The golf shaft industry is filled with myths and misinformation. One of the most popular decisions golfers face is whether to get a regular or stiff shaft in their irons, hybrids, fairway woods, and driver.
Most resources will tell you to make that decision based on your swing speed. Unfortunately, they are wrong. There's a lot more that goes into deciding between regular and stiff shaft. In this article, I'll clear up some basics for you, but more importantly, tell you the truth.
There Are No Standards for Flex
There is a lot of misinformation amongst golfers (and companies) regarding flex. The most important thing to understand is that there are no standards when it comes to shaft flex. One company's "regular" could be another company's "stiff." This is one of the dirtiest secrets of the shaft industry. So be careful when someone tells you to go out there and buy a stiff shaft; you might not actually be getting what you think you are! Quality control can be very sketchy amongst shaft OEMs, and many times, you get what you pay for.
Every shaft has a different profile, and it's impossible to know exactly which one is right for your swing by reading an article on the internet (shocking, I know).
Stiff vs. Regular Flex - It's Not All About Swing Speed
I've learned by working with one of the best clubfitters in the entire industry that swing speed is not necessarily the most important factor when choosing your shaft flex. Despite that, plenty of "guides" all over the internet will say if your swing speed is "X," then you should get a specific shaft flex. It's more complicated than that. Let me explain...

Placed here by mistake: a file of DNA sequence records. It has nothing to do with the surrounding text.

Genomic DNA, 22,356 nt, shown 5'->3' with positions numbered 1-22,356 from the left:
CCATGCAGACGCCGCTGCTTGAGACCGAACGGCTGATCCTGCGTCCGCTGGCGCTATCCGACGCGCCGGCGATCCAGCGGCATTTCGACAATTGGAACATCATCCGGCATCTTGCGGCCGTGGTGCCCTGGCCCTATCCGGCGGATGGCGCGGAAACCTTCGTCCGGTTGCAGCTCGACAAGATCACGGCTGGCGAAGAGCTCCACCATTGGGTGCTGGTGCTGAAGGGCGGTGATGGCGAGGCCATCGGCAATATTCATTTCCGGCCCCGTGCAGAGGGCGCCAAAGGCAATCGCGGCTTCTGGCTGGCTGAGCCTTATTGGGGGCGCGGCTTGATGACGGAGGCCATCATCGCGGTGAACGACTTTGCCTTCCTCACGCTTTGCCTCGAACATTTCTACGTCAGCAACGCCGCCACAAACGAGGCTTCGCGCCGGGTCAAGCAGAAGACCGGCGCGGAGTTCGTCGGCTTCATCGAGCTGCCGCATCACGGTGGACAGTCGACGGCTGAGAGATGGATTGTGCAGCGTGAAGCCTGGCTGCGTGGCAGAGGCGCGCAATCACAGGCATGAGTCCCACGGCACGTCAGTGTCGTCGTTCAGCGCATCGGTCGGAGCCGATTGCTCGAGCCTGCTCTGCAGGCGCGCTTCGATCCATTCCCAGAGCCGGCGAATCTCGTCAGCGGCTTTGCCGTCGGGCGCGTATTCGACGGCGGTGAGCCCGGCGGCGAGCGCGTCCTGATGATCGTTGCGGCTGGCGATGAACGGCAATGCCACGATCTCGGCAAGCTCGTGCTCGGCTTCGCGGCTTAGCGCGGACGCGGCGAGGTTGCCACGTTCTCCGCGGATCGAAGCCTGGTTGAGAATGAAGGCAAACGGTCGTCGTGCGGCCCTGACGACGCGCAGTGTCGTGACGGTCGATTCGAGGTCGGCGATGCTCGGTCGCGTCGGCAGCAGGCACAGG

Getting the right shaft flex is more about what kind of load the golfer applies to the shaft. The shaft itself has no idea how fast you are swinging. It mostly responds to the force you apply.
Nick Price and Fred Couples (and why they need different shaft flex)
My close friend Woody Lashen has a great story about two legendary golfers and why they need different shaft flex.
If you remember Nick Price, he had a lightning-quick swing tempo. His swing was also incredibly short.
Conversely, Fred Couples has a longer, flowing golf swing that looked effortless. But don't let looks deceive you; both golfers were swinging the golf club very fast (compared to recreational players).
Despite having similar swing speeds, each player needed a much different shaft flex. Nick Price couldn't find a shaft that was stiff enough for him. He applied so much force to the shaft with his swing length and tempo that he needed a much stiffer shaft profile compared to Fred Couples.
So What Should You Do?
I don't have perfect answers for you in terms of which shaft you should purchase. Every golfer's needs are different. Getting the right shaft is important because it will affect how you deliver the golf club. The wrong shaft will make it harder for you to swing consistently and access the clubface center.
If you have access to a clubfitter or even a teaching professional who has a lot of knowledge about golf clubs, I urge you to use them as a resource first. If you purchase a shaft based only on your swing speed and nothing else, you are just guessing.
Other characteristics, such as weight, are important. Generally speaking, golfers with slower swing speeds can benefit from a lighter shaft and vice versa. That can be addressed using a graphite or steel shaft. Graphite tends to be lighter, but many companies are offering steel shafts in much lighter versions.
Long story short, using your swing speed to choose a stiff versus regular shaft is not enough information. You need to know more about your golf swing tendencies and, more importantly, have someone who actually knows shafts well enough to match the specs up properly. The shaft industry is still like the Wild West, and it isn't easy to navigate as a consumer.